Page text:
Editor’s Note: An hour before our pages went to press, Falmouth Town Counsel Maura E. O’Keefe returned our request for specific comment on which town lands in Falmouth Heights have Article 97 protection. She said she has “not conducted sufficient research into the title for either parcel” to make a determination. “Either parcel” refers to SouthCoast Wind’s two proposed cable landfall sites, Central Park and the green space in the center of Worcester Avenue. Landing at either location would require passing under Falmouth Heights Beach, and SouthCoast Wind maintains that its research shows Falmouth Heights Beach is protected under Article 97.

Ms. O’Keefe wrote that, “Article 97 protects land that is taken or acquired by the Town for ‘conservation, development and utilization of the agricultural, mineral, forest, water, air and other natural resources.’ MA Const. Amend. Art. 97.” She continued, “If it can be determined that the Town took possession of the parcels for the purpose of promoting any of these dedicated purposes, then the land would likely enjoy the protections of Article 97.” It seems highly likely that the town acquired Falmouth Heights Beach and those two parklands for the conservation, development and use of their natural resources.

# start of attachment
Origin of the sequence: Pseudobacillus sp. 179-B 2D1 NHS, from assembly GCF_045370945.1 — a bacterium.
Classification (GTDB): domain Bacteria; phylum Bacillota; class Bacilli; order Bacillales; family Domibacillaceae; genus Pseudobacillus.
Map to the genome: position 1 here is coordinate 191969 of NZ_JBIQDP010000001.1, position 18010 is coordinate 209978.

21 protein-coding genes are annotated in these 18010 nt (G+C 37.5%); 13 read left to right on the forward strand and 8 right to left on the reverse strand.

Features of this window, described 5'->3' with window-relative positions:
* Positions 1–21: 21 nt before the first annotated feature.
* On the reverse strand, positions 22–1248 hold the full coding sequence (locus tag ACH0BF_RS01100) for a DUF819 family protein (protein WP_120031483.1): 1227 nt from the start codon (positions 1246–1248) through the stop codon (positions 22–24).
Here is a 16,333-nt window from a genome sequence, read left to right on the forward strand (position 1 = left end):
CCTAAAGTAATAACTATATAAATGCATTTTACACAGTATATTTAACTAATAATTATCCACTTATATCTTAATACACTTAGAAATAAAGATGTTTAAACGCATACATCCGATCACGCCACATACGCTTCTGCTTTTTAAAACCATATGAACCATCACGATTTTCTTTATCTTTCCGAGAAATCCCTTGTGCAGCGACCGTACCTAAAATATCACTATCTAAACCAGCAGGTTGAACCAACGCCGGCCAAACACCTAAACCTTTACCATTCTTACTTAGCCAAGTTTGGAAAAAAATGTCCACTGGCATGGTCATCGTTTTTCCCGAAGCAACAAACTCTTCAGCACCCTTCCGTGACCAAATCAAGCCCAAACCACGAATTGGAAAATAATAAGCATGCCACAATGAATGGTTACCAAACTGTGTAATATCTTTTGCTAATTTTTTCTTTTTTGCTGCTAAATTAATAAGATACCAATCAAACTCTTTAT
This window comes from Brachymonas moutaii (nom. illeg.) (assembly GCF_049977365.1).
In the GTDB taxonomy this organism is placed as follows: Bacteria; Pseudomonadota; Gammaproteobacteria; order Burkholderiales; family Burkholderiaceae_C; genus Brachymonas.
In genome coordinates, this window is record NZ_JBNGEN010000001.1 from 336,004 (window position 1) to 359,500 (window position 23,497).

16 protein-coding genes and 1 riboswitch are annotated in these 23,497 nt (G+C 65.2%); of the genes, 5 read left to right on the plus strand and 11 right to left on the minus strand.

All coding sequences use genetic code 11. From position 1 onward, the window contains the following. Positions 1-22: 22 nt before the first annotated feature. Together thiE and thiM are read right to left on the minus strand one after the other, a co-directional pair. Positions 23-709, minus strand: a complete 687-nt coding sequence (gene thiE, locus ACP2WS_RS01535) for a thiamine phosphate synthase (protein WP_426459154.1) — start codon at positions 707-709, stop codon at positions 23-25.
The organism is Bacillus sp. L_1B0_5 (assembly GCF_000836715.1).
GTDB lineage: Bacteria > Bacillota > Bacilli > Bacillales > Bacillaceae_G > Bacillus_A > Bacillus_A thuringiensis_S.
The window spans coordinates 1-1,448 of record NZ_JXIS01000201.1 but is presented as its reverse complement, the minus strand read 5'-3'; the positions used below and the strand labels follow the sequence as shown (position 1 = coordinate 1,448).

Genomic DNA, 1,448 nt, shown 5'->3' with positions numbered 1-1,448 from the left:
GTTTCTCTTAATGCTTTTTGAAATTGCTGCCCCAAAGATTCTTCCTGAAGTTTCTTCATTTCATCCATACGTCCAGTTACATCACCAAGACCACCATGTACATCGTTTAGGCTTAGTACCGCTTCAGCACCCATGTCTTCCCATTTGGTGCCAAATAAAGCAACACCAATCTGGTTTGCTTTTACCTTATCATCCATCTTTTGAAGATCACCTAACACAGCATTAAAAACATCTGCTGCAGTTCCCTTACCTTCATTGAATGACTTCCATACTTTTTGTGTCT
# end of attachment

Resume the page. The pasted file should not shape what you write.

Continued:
Source:  By NOELLE ANNONEN | March 16, 2023 | capenews.net

This article is the work of the source indicated. Any opinions expressed in it are not necessarily those of National Wind Watch.

The copyright of this article resides with the author or publisher indicated. As part of its noncommercial educational effort to present the environmental, social, scientific, and economic issues of large-scale wind power development to a global audience seeking such information, National Wind Watch endeavors to observe “fair use” as provided for in section 107 of U.S. Copyright Law and similar “fair dealing” provisions of the copyright laws of other nations. Send requests to excerpt, general inquiries, and comments via e-mail.